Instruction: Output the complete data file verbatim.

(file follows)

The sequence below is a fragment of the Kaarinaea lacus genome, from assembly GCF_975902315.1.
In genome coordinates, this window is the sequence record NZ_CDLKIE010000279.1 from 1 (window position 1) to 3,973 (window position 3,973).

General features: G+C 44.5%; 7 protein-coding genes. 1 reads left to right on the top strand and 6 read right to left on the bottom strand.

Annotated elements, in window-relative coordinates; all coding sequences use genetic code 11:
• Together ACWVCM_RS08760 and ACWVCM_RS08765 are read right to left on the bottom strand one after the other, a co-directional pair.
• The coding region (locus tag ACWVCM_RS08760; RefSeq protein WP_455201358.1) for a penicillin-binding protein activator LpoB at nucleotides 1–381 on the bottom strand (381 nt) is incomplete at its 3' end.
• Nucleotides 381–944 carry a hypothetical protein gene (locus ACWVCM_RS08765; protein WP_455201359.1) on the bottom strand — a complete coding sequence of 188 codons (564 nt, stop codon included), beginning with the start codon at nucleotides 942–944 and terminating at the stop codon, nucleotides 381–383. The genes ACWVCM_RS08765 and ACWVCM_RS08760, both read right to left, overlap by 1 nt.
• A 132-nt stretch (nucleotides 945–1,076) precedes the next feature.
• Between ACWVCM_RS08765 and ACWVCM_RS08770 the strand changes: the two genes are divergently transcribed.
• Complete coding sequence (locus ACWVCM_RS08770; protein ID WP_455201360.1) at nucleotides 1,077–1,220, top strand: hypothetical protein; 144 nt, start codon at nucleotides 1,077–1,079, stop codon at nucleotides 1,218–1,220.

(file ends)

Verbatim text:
The sequence below is a fragment of the Kaarinaea lacus genome, from assembly GCF_975902315.1.
In genome coordinates, this window is the sequence record NZ_CDLKIE010000279.1 from 1 (window position 1) to 3,973 (window position 3,973).

General features: G+C 44.5%; 7 protein-coding genes. 1 reads left to right on the top strand and 6 read right to left on the bottom strand.

Annotated elements, in window-relative coordinates; all coding sequences use genetic code 11:
• Together ACWVCM_RS08760 and ACWVCM_RS08765 are read right to left on the bottom strand one after the other, a co-directional pair.
• The coding region (locus tag ACWVCM_RS08760; RefSeq protein WP_455201358.1) for a penicillin-binding protein activator LpoB at nucleotides 1–381 on the bottom strand (381 nt) is incomplete at its 3' end.
• Nucleotides 381–944 carry a hypothetical protein gene (locus ACWVCM_RS08765; protein WP_455201359.1) on the bottom strand — a complete coding sequence of 188 codons (564 nt, stop codon included), beginning with the start codon at nucleotides 942–944 and terminating at the stop codon, nucleotides 381–383. The genes ACWVCM_RS08765 and ACWVCM_RS08760, both read right to left, overlap by 1 nt.
• A 132-nt stretch (nucleotides 945–1,076) precedes the next feature.
• Between ACWVCM_RS08765 and ACWVCM_RS08770 the strand changes: the two genes are divergently transcribed.
• Complete coding sequence (locus ACWVCM_RS08770; protein ID WP_455201360.1) at nucleotides 1,077–1,220, top strand: hypothetical protein; 144 nt, start codon at nucleotides 1,077–1,079, stop codon at nucleotides 1,218–1,220.